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Two Barmouth RNLI Lifeboats and helicopter in all-night rescue

Lifeboats News Release

Both Barmouth RNLI Inshore Lifeboat (ILB) and the All-weather lifeboat (ALB) were launched last night to a report from HM Coastguard of a capsized dinghy.

The 30ft Etap yacht Miss Millie from Wexford, Ireland, had arrived in Barmouth earlier that afternoon on passage from Aberystwyth.  They were accompanied by fellow sailors on Yacht Dido and both boats moored in the harbour.  The crews had rowed ashore earlier in the evening to watch Wales play Portugal in the Euro semi-finals. The three sailors had been rowing back to their boat when they were swamped by a wave and their boat capsized in the main channel. With the strong ebb tide flowing at 4 to 5 knots, they were soon swept out to sea.

When they were alerted by HM Coastguard the ILB volunteer crew launched immediately at 01.18 and began a search of the harbour and channel as far as Friog in dark and poor visibility and a south westerly force 3 wind. The RNLI ALB the Moira Barrie was also launched at 01.36 and scoured the area with its powerful searchlights.  They were joined by the HM Coastguard Search and Rescue helicopter.

At 0307 the ALB located the casualties who had drifted a considerable distance out over the bar and into the bay. The three men had managed to right the dinghy but it was swamped with water.  None of them were wearing lifejackets.  The casualties were very cold, tired and shocked when they were taken aboard the ILB and quickly transferred to the ALB where they could be checked over and warmed up.  They were brought to the beach and transferred to the Maritime Service vehicle then taken to the lifeboat house where they were able to get showered and warmed before being returned safely to their yacht.

​The men returned to the lifeboathouse later that day to thank the crew and said: ‘We were rowing out towards our boat and were in the main channel when a wave hit us and we capsized.  We hadn’t realised how strong the tide was and were soon swept out, but managed to hang on to the boat.  We were in the water for some time before we saw the lifeboat’s searchlights and heard the helicopter. We are very grateful to the crew, they were brilliant.  We will be going back to Ireland tomorrow.’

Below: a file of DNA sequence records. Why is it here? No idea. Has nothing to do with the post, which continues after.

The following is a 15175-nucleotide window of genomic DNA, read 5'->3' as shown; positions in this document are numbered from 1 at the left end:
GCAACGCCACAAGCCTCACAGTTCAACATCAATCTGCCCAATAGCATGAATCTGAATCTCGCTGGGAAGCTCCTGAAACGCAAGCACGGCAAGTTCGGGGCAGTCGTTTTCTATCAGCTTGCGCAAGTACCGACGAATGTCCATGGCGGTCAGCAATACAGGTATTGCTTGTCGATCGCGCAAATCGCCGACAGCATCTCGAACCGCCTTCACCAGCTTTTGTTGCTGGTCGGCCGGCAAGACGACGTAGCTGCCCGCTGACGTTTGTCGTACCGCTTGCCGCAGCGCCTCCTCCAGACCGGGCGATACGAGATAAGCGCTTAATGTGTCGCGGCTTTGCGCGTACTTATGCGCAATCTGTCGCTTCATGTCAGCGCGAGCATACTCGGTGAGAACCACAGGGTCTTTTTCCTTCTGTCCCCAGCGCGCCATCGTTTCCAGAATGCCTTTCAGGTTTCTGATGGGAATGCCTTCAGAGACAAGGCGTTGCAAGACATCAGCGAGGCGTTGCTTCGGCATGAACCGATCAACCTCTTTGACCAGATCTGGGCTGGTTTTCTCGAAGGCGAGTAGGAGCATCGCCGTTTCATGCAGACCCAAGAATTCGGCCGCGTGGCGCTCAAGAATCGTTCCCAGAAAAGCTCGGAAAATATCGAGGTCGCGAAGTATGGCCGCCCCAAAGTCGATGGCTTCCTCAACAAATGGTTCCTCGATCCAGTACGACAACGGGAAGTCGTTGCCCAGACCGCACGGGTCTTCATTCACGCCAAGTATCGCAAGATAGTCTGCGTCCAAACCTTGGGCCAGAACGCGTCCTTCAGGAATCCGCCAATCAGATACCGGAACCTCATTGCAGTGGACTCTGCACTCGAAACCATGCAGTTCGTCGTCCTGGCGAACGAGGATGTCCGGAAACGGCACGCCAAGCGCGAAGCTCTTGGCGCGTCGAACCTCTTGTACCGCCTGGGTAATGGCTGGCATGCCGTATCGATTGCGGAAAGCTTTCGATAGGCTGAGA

Both boats returned to the station by 04.45 and were ready for service again by 05.30.

Key facts about the RNLI

The Royal National Lifeboat Institution is the charity that saves lives at sea. Our volunteers provide a 24-hour search and rescue service in the United Kingdom and Ireland from 238 lifeboat stations, including four along the River Thames and inland lifeboat stations at Loch Ness, Lough Derg, Enniskillen, Carrybridge and Lough Ree. Additionally the RNLI has more than 1,000 lifeguards on over 240 beaches around the UK and operates a specialist flood rescue team, which can respond anywhere across the UK and Ireland when inland flooding puts lives at risk.

The RNLI relies on public donations and legacies to maintain its rescue service. As a charity it is separate from, but works alongside, government-controlled and funded coastguard services. Since the RNLI was founded in 1824 our lifeboat crews and lifeguards have saved at least 140,000 lives. Volunteers make up 95% of the charity, including 4,600 volunteer lifeboat crew members and 3,000 volunteer shore crew. Additionally, tens of thousands of other dedicated volunteers raise funds and awareness, give safety advice, and help in our museums, shops and offices.

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Contacting the RNLI - public enquiries

Members of the public may contact the RNLI on 0300 300 9990 or by email.


The RNLI is a charity registered in England and Wales (209603) and Scotland (SC037736). Charity number 20003326 in the Republic of Ireland